New Zealand rugby is on the cusp of a major shake-up, the SFO is called in over political donations, and some regions fall behind in the race to vaccinate Kiwis against Covid-19.
A decision that could shake up New Zealand’s national sport rests in the hands of the country’s provincial rugby unions today.
New Zealand Rugby (NZR) is seeking approval to sell a 12.5 per cent stake in its commercial assets to US private equity firm Silver Lake Partners, with close to $388 million on the table.
Unions will vote on the recommendation during NZR’s annual meeting today. If it carries, it will mark the first time in more than 115 years that the All Blacks do not wholly belong to New Zealanders.
Rugby officials argue the sale to Silver Lake is necessary to secure the future financial sustainability of NZR after its finances were battered by the Covid-19 pandemic. 1 NEWS understands many of the 26 provincial unions are set to give the plan the green light.
The Silver Lake deal has faced push-back from professional players who have sought assurances that important symbols such as the silver fern and the All Blacks’ haka won’t be sold and commercialised.
New Zealand Māori Rugby has reached out to Silver Lake to ensure comfortable levels of protection around such cultural sensitivities.
NZR says the deal will also establish a legacy fund for “longer-term strategic initiatives to ensure the sustainability of all levels of rugby in New Zealand”, however opponents say the American investors are unlikely to be interested in the grassroots level of the game.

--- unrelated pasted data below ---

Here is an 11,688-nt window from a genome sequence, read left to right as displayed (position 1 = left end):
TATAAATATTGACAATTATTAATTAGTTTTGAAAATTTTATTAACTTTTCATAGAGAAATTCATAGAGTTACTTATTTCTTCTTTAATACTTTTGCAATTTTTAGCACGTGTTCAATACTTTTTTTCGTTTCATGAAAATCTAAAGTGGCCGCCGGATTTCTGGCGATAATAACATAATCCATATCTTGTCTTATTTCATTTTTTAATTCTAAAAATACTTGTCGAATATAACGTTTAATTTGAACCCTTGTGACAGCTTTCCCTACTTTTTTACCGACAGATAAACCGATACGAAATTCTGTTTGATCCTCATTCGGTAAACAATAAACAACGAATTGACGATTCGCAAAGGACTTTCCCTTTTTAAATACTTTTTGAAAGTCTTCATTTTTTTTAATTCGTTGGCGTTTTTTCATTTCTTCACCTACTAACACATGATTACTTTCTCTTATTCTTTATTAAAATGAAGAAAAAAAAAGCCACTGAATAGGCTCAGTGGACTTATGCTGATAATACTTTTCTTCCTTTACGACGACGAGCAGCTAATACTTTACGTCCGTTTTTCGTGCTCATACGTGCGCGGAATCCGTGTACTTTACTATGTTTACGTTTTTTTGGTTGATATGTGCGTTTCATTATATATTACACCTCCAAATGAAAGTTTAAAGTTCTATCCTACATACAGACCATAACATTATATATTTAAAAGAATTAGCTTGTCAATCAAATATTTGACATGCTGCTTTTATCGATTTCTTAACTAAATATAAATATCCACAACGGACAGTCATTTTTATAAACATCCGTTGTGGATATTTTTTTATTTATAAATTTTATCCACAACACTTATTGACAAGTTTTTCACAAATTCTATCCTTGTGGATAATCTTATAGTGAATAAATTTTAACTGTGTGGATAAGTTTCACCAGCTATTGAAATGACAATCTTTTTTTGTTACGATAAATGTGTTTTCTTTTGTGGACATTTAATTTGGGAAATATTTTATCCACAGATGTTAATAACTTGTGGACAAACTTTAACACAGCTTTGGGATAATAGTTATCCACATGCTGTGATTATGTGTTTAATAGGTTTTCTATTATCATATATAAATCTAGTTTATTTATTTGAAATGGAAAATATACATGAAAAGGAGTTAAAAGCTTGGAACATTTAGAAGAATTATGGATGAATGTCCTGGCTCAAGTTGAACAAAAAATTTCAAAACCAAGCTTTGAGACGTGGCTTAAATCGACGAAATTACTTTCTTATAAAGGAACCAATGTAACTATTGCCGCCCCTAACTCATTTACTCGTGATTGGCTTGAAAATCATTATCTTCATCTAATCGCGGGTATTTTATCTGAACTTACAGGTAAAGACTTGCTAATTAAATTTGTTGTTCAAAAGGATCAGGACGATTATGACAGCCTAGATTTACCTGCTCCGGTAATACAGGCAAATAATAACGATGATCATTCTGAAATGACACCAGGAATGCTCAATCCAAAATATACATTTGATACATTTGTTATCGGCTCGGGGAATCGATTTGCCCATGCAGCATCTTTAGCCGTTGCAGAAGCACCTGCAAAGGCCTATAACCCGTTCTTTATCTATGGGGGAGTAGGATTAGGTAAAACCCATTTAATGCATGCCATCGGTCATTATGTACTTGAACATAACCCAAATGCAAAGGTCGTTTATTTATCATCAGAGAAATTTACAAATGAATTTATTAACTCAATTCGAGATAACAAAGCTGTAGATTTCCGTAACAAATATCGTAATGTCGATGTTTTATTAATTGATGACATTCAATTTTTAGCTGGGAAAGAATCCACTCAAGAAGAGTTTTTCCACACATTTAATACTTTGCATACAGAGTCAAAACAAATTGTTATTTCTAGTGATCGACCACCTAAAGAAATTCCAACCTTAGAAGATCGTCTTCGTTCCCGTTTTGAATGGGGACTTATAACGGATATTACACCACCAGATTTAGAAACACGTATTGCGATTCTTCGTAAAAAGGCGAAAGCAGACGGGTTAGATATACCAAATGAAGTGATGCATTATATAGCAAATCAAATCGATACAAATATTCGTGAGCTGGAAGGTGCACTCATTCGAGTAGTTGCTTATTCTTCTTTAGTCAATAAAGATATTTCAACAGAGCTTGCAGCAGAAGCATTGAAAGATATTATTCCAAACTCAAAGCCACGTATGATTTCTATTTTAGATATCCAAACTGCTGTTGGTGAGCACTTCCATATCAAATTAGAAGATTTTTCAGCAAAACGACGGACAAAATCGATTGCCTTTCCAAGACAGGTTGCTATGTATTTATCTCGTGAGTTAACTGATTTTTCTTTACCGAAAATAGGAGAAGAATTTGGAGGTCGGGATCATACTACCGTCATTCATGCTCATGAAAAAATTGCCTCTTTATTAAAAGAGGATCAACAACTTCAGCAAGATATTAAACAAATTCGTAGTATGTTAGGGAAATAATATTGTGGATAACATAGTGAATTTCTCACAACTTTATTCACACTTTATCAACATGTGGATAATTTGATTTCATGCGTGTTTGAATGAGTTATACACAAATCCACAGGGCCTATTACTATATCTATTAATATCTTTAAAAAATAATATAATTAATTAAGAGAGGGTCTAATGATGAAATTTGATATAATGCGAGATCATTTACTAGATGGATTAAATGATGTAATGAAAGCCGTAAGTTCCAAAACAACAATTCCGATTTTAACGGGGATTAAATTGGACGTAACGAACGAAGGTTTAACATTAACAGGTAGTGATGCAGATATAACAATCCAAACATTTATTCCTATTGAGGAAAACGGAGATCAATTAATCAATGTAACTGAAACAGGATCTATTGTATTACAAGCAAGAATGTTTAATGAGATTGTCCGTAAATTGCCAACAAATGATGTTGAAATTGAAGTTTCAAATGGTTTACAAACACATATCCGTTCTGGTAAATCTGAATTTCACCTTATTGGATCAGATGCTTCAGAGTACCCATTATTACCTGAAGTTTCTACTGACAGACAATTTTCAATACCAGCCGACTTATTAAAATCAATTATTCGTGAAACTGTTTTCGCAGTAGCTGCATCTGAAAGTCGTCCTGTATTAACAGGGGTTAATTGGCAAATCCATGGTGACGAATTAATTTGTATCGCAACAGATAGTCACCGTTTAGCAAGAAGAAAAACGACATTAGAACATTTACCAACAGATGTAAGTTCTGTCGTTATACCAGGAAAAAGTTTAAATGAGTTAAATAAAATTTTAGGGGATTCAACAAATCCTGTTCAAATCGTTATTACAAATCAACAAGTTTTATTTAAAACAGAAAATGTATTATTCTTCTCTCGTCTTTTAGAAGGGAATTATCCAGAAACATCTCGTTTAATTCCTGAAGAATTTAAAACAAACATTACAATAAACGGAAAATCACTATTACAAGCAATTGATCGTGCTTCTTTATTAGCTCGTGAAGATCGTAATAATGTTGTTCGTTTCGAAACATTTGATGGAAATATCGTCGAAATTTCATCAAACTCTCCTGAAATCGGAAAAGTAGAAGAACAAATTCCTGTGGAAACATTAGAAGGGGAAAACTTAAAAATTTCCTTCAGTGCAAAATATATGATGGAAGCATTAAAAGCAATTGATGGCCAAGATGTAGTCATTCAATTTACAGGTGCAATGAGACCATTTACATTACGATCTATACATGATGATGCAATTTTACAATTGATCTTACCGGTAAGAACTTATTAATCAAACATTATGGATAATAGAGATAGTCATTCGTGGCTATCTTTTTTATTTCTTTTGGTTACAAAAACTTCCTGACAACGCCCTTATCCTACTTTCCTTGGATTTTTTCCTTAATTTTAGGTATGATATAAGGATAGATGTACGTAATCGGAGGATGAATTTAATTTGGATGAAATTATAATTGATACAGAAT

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SFO called in over donations
Police have referred the Māori Party to the Serious Fraud Office after it failed to declare more than $300,000 of donations to the Electoral Commission on time.
Any donation over $30,000 must be declared within 10 working days of it being received.
Three such donations – from former party co-leader John Tamihere, Aotearoa Te Kahu, and the National Urban Māori Authority – were made last year but were only declared recently.
The referral of the matter to the SFO came as National received a warning about its own failure to declare a large donation within 10 days. The party filed a late aggregated donation from Garth Barfoot in March when it should have been declared in November.
Amongst other things, the report includes a proposal to change the rules around leadership bids and a stronger focus on diversity and Māori.
Collins told Stuff she doesn’t plan to introduce quotas to increase that diversity within the party.
Regions fall behind on vaccines
New figures from the Ministry of Health show the nationwide Covid-19 vaccine rollout is slightly ahead of schedule, however, as RNZ points out, there is huge variance in progress between regions.
Northland DHB has fallen short of its target by nearly 4000 doses, while Lakes DHB has also missed its vaccination goal, delivering 76 per cent of the vaccines it was supposed to.
Associate Minister of Health Ayesha Verrall says there’s a plan for all Kiwis to be vaccinated against Covid-19 before 2022, with that plan on track to ramp up as the year goes on.